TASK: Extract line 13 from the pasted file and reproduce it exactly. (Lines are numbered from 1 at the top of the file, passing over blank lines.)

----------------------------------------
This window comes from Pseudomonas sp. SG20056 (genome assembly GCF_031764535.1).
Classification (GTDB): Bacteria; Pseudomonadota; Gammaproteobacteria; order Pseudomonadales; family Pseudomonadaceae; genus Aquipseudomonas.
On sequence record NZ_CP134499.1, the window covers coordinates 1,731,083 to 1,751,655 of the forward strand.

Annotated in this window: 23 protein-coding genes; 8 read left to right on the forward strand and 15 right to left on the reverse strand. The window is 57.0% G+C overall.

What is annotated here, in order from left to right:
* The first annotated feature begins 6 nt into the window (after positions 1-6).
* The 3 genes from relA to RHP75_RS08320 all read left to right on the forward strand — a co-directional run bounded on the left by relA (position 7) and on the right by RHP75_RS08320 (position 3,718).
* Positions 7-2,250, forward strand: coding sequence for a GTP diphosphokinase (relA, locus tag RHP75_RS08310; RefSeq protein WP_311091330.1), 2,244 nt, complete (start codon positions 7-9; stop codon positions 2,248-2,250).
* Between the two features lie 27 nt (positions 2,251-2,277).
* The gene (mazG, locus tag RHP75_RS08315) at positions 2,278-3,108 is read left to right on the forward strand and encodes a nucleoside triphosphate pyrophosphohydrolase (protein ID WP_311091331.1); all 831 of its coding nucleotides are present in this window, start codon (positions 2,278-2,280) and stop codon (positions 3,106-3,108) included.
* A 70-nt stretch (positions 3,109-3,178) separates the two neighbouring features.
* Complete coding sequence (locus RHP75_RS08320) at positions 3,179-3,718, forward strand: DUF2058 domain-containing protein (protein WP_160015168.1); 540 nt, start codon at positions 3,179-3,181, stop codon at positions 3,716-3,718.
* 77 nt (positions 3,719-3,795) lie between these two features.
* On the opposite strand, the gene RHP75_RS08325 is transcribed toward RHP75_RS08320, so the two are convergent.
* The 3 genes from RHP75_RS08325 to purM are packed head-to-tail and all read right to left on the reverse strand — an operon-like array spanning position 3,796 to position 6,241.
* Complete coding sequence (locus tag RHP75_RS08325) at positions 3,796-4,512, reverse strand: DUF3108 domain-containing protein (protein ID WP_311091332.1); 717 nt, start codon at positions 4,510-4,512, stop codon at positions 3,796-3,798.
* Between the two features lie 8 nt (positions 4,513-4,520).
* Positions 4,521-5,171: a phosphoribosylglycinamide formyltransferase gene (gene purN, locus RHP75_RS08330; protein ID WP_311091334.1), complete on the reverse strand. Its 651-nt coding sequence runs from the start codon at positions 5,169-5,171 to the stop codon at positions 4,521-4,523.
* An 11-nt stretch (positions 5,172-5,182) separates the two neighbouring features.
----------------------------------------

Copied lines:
* 77 nt (positions 3,719-3,795) lie between these two features.